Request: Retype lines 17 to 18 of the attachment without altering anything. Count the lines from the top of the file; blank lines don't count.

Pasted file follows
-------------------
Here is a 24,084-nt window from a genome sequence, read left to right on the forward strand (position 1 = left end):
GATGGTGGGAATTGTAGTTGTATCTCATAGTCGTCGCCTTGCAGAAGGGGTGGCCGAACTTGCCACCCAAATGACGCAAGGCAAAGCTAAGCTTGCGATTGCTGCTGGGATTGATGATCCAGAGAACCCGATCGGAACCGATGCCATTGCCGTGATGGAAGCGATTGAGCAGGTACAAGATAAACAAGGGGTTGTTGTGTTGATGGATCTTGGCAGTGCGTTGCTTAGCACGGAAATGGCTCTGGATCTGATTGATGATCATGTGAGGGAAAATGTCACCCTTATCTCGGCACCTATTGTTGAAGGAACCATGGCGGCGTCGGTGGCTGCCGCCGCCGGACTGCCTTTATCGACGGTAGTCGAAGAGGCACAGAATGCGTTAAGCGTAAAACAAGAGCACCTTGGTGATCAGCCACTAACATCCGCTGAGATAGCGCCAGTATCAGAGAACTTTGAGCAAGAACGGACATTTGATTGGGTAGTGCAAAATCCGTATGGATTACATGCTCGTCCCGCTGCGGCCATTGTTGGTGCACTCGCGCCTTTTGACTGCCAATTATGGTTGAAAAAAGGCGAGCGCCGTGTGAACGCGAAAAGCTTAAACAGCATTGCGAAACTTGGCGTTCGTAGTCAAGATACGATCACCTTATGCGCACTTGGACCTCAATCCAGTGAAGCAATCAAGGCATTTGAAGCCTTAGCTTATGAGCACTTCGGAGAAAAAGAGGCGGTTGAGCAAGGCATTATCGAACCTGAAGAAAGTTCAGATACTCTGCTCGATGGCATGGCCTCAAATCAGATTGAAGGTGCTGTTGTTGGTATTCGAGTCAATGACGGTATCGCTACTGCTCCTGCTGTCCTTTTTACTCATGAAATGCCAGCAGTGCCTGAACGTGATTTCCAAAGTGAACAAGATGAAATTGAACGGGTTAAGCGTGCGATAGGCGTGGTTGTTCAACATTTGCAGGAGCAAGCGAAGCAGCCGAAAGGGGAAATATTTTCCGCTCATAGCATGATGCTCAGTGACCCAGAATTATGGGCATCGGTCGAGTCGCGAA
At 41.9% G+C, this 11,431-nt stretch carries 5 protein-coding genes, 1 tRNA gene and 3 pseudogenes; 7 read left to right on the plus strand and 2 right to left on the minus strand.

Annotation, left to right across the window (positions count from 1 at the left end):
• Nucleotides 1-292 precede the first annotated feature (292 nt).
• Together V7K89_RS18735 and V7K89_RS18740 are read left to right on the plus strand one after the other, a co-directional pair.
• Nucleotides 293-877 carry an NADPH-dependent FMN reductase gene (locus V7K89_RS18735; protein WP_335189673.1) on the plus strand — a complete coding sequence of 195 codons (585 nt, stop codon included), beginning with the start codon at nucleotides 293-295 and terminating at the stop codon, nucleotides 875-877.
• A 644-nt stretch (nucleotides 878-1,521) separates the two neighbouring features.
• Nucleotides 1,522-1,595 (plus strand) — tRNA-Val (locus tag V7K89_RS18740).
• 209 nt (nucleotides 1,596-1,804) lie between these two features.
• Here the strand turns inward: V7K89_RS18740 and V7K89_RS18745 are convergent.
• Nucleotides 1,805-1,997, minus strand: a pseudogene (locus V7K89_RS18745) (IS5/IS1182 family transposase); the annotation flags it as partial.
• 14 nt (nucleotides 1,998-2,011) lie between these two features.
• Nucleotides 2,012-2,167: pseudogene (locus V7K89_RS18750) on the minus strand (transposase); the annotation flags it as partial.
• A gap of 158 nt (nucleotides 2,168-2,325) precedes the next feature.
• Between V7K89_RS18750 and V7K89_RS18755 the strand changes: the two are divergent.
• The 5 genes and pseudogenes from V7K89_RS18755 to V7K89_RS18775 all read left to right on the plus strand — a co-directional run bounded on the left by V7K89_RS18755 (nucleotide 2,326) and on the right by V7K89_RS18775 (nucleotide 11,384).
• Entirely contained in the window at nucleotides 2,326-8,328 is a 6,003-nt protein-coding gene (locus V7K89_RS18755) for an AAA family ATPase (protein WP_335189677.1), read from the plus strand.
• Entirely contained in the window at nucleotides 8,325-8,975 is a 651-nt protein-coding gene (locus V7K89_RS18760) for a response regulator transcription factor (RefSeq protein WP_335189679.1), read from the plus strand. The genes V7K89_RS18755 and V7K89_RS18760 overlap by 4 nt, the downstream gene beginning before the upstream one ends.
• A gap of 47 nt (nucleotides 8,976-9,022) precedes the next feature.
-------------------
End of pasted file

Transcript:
• The 5 genes and pseudogenes from V7K89_RS18755 to V7K89_RS18775 all read left to right on the plus strand — a co-directional run bounded on the left by V7K89_RS18755 (nucleotide 2,326) and on the right by V7K89_RS18775 (nucleotide 11,384).
• Entirely contained in the window at nucleotides 2,326-8,328 is a 6,003-nt protein-coding gene (locus V7K89_RS18755) for an AAA family ATPase (protein WP_335189677.1), read from the plus strand.